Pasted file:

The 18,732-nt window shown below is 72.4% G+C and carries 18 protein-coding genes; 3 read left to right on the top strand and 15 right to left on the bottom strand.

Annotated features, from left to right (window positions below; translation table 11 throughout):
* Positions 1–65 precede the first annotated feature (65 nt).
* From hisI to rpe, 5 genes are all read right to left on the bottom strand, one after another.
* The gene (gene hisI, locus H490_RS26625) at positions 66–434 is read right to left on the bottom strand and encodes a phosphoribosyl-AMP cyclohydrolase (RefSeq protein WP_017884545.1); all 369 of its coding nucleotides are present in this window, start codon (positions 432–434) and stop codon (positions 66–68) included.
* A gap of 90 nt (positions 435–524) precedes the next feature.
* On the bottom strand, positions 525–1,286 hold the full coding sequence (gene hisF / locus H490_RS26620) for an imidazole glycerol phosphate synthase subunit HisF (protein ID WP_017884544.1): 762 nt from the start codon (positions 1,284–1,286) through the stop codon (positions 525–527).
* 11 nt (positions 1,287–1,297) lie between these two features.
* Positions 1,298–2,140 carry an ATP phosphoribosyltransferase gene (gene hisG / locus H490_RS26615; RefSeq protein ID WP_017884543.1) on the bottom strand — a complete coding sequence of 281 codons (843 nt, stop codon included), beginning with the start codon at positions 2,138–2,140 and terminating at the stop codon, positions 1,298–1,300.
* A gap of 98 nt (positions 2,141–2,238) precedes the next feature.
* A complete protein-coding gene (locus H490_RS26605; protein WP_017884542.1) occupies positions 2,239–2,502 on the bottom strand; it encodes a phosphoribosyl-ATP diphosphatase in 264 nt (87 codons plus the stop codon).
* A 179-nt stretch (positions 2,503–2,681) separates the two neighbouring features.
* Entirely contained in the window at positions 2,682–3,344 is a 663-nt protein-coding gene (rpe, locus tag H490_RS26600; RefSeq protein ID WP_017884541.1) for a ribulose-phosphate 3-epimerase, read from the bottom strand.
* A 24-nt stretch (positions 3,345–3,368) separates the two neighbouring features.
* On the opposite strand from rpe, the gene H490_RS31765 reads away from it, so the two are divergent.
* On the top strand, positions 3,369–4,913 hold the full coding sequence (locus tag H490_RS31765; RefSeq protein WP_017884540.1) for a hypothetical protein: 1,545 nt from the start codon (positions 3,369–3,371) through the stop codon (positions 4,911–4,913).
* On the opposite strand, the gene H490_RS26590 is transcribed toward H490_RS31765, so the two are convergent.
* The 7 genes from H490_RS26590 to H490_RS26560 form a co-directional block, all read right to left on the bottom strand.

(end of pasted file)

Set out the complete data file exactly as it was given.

The 18,732-nt window shown below is 72.4% G+C and carries 18 protein-coding genes; 3 read left to right on the top strand and 15 right to left on the bottom strand.

Annotated features, from left to right (window positions below; translation table 11 throughout):
* Positions 1–65 precede the first annotated feature (65 nt).
* From hisI to rpe, 5 genes are all read right to left on the bottom strand, one after another.
* The gene (gene hisI, locus H490_RS26625) at positions 66–434 is read right to left on the bottom strand and encodes a phosphoribosyl-AMP cyclohydrolase (RefSeq protein WP_017884545.1); all 369 of its coding nucleotides are present in this window, start codon (positions 432–434) and stop codon (positions 66–68) included.
* A gap of 90 nt (positions 435–524) precedes the next feature.
* On the bottom strand, positions 525–1,286 hold the full coding sequence (gene hisF / locus H490_RS26620) for an imidazole glycerol phosphate synthase subunit HisF (protein ID WP_017884544.1): 762 nt from the start codon (positions 1,284–1,286) through the stop codon (positions 525–527).
* 11 nt (positions 1,287–1,297) lie between these two features.
* Positions 1,298–2,140 carry an ATP phosphoribosyltransferase gene (gene hisG / locus H490_RS26615; RefSeq protein ID WP_017884543.1) on the bottom strand — a complete coding sequence of 281 codons (843 nt, stop codon included), beginning with the start codon at positions 2,138–2,140 and terminating at the stop codon, positions 1,298–1,300.
* A gap of 98 nt (positions 2,141–2,238) precedes the next feature.
* A complete protein-coding gene (locus H490_RS26605; protein WP_017884542.1) occupies positions 2,239–2,502 on the bottom strand; it encodes a phosphoribosyl-ATP diphosphatase in 264 nt (87 codons plus the stop codon).
* A 179-nt stretch (positions 2,503–2,681) separates the two neighbouring features.
* Entirely contained in the window at positions 2,682–3,344 is a 663-nt protein-coding gene (rpe, locus tag H490_RS26600; RefSeq protein ID WP_017884541.1) for a ribulose-phosphate 3-epimerase, read from the bottom strand.
* A 24-nt stretch (positions 3,345–3,368) separates the two neighbouring features.
* On the opposite strand from rpe, the gene H490_RS31765 reads away from it, so the two are divergent.
* On the top strand, positions 3,369–4,913 hold the full coding sequence (locus tag H490_RS31765; RefSeq protein WP_017884540.1) for a hypothetical protein: 1,545 nt from the start codon (positions 3,369–3,371) through the stop codon (positions 4,911–4,913).
* On the opposite strand, the gene H490_RS26590 is transcribed toward H490_RS31765, so the two are convergent.
* The 7 genes from H490_RS26590 to H490_RS26560 form a co-directional block, all read right to left on the bottom strand.